Korea: Buddha’s Birthday Tour Seoul Part 1

Posted by on May 19, 2016 in Korea, Travel Photo Thursday | 21 comments

May 14th this year saw me celebrating my birthday with Buddha. Welcome to week 278 (5/19/2016)  of Travel Photo Thursday. To be honest, I hadn’t realized that his birthday was actually May 14th. I thought it was the week before. There is just so much going on right before and after this huge annual event that it can be difficult to keep track of the actual date.  Every temple in Seoul, and throughout Korea celebrates the day. I joined the Royal Asiatic Society for Buddha’s Birthday Tour. Over the course of the afternoon and evening we attended celebrations in five of the city’s Buddhist temples. Enjoy Part 1 of Buddha’s Birthday Tour, and my visit to Mita-Sa and Bomun-Sa  Please come back next week for Part 2.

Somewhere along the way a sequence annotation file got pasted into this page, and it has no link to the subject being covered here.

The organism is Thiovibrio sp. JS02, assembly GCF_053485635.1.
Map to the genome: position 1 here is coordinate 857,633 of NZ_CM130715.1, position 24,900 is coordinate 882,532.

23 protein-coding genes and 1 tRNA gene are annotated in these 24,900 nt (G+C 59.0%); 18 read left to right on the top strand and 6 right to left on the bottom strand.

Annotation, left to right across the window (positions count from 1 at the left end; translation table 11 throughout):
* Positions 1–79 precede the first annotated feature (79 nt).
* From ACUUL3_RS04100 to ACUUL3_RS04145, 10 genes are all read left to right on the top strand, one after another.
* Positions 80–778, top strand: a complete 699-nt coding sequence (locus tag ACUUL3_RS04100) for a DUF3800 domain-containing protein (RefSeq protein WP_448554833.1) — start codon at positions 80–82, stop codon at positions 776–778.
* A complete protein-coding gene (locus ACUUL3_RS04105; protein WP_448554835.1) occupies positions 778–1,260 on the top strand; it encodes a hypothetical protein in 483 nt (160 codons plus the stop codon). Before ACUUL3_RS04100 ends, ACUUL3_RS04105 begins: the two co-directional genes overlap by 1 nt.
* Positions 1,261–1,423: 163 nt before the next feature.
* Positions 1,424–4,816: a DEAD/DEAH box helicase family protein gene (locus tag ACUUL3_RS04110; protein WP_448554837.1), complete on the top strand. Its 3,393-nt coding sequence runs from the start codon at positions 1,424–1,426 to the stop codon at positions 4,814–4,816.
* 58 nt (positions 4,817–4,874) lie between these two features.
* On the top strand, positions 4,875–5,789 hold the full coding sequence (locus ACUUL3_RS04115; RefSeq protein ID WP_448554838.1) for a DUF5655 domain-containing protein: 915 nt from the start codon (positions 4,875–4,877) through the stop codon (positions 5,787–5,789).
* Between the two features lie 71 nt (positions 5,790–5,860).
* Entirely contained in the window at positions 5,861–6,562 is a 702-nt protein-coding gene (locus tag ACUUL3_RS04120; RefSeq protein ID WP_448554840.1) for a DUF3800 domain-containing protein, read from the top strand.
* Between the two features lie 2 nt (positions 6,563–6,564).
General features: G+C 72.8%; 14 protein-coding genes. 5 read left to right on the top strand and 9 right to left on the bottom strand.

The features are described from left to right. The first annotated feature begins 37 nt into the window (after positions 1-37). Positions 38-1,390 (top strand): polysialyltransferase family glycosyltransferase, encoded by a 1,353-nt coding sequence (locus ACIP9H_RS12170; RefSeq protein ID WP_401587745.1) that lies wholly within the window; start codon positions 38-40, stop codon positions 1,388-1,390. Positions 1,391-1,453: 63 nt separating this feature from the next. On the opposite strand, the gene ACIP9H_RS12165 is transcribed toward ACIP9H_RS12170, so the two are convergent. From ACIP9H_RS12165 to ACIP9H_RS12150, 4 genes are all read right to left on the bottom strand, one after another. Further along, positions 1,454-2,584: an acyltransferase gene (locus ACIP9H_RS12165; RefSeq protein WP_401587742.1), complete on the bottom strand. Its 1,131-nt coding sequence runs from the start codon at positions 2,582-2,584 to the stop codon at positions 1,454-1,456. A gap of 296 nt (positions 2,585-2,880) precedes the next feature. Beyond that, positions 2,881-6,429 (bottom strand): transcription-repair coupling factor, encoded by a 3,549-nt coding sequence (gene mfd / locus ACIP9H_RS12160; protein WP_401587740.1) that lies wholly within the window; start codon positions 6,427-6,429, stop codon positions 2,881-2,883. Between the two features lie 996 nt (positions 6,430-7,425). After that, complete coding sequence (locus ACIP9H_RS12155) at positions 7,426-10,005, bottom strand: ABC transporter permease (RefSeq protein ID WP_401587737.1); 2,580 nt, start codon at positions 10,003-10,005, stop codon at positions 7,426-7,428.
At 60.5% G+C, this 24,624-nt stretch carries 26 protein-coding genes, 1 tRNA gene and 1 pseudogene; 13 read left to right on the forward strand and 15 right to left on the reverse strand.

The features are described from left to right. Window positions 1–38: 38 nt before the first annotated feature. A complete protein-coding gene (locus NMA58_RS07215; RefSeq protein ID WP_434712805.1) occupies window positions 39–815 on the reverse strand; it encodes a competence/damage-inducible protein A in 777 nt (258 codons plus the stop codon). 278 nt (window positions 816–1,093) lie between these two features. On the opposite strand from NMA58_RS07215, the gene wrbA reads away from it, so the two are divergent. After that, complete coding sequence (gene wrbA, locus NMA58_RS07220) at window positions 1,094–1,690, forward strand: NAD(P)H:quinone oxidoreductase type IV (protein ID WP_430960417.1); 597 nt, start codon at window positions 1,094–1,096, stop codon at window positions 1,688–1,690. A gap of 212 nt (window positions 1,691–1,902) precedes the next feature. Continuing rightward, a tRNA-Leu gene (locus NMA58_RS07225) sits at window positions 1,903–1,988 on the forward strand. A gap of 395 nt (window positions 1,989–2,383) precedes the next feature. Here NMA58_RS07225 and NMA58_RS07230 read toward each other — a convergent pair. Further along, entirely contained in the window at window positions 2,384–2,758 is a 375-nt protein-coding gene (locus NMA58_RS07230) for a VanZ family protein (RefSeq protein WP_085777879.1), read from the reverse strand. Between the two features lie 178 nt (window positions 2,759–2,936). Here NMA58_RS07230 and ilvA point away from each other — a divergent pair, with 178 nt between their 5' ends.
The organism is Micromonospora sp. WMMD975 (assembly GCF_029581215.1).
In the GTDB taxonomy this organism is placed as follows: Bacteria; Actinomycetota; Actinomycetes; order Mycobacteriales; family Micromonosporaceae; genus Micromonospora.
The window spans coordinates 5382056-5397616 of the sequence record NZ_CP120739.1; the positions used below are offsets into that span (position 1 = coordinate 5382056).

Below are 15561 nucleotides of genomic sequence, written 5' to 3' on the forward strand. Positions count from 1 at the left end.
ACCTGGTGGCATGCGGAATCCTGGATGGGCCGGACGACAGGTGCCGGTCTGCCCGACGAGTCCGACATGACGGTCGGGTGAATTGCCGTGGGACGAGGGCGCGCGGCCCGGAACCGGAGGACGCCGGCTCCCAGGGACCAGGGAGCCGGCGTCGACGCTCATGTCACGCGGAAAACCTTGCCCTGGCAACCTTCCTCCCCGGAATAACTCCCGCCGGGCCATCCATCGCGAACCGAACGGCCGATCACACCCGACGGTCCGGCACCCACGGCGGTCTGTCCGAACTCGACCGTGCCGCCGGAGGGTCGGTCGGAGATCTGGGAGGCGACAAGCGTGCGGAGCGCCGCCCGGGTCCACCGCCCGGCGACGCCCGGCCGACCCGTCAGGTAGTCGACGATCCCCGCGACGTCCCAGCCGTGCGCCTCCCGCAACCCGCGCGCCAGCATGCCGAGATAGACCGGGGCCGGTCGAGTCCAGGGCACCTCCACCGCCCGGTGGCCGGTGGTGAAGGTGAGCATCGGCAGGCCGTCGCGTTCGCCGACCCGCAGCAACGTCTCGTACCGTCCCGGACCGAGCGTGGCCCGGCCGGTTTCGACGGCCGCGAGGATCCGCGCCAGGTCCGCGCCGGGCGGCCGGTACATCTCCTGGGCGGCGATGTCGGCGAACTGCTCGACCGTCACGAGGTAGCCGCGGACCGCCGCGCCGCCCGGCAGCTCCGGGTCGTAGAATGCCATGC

Our first stop was the neighborhood Bomun-Dong, which is very close to where I work. Here, we spent time at Mita-Sa, and Bomun-Sa (sa is the Korean word for temple).

Mita-Sa (sometimes written Mit’a-Sa)

A rather tiny temple, dating back to the 4th Koryo king (950), with a rather colorful history. This includes a king marrying his own sister in an effort to keep undesirable influences from becoming part of the royal family! Today, forty nuns call this small peaceful  temple home.

Temple entrance…

Mit'a Sa, Bomun - Dong Seoul

Mit'a Sa, Bomun - Dong Seoul

Birthday offerings….


Mit'a Sa, Bomun - Dong Seoul


I love these wee lanterns hanging in the pine tree.


Mit'a Sa, Bomun - Dong Seoul

Mit'a Sa, Bomun - Dong Seoul


Leading up to the temple…


Mit'a Sa, Bomun - Dong Seoul


Isn’t this a gorgeous temple door knocker!?


Mit'a Sa, Bomun - Dong Seoul


Inside the temple…


Mit'a Sa, Bomun - Dong Seoul